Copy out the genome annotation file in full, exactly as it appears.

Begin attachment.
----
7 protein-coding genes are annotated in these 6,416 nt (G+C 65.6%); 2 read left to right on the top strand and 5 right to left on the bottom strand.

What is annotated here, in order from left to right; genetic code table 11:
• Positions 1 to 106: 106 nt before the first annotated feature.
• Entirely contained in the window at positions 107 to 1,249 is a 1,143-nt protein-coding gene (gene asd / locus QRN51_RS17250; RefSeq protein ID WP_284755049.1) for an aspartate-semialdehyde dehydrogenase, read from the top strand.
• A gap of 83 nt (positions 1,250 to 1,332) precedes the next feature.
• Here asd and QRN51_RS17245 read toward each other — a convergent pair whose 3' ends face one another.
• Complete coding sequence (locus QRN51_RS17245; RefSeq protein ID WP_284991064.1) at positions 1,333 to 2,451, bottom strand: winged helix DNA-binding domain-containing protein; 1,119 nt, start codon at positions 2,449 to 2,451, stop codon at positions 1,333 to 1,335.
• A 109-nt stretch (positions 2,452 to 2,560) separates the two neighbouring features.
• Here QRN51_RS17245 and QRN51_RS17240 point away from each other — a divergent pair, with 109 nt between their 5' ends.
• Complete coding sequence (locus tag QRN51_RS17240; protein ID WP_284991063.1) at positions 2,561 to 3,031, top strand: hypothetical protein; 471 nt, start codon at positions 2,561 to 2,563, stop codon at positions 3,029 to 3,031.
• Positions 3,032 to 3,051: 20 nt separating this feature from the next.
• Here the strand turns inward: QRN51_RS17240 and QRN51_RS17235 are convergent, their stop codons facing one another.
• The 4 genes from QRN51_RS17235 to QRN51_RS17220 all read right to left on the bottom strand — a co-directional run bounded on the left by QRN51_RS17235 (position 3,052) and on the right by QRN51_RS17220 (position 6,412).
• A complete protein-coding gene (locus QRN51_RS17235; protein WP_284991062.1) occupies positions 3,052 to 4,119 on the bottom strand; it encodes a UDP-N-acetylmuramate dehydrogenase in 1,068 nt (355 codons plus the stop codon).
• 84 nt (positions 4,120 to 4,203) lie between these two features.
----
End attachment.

7 protein-coding genes are annotated in these 6,416 nt (G+C 65.6%); 2 read left to right on the top strand and 5 right to left on the bottom strand.

What is annotated here, in order from left to right; genetic code table 11:
• Positions 1 to 106: 106 nt before the first annotated feature.
• Entirely contained in the window at positions 107 to 1,249 is a 1,143-nt protein-coding gene (gene asd / locus QRN51_RS17250; RefSeq protein ID WP_284755049.1) for an aspartate-semialdehyde dehydrogenase, read from the top strand.
• A gap of 83 nt (positions 1,250 to 1,332) precedes the next feature.
• Here asd and QRN51_RS17245 read toward each other — a convergent pair whose 3' ends face one another.
• Complete coding sequence (locus QRN51_RS17245; RefSeq protein ID WP_284991064.1) at positions 1,333 to 2,451, bottom strand: winged helix DNA-binding domain-containing protein; 1,119 nt, start codon at positions 2,449 to 2,451, stop codon at positions 1,333 to 1,335.
• A 109-nt stretch (positions 2,452 to 2,560) separates the two neighbouring features.
• Here QRN51_RS17245 and QRN51_RS17240 point away from each other — a divergent pair, with 109 nt between their 5' ends.
• Complete coding sequence (locus tag QRN51_RS17240; protein ID WP_284991063.1) at positions 2,561 to 3,031, top strand: hypothetical protein; 471 nt, start codon at positions 2,561 to 2,563, stop codon at positions 3,029 to 3,031.
• Positions 3,032 to 3,051: 20 nt separating this feature from the next.
• Here the strand turns inward: QRN51_RS17240 and QRN51_RS17235 are convergent, their stop codons facing one another.
• The 4 genes from QRN51_RS17235 to QRN51_RS17220 all read right to left on the bottom strand — a co-directional run bounded on the left by QRN51_RS17235 (position 3,052) and on the right by QRN51_RS17220 (position 6,412).
• A complete protein-coding gene (locus QRN51_RS17235; protein WP_284991062.1) occupies positions 3,052 to 4,119 on the bottom strand; it encodes a UDP-N-acetylmuramate dehydrogenase in 1,068 nt (355 codons plus the stop codon).
• 84 nt (positions 4,120 to 4,203) lie between these two features.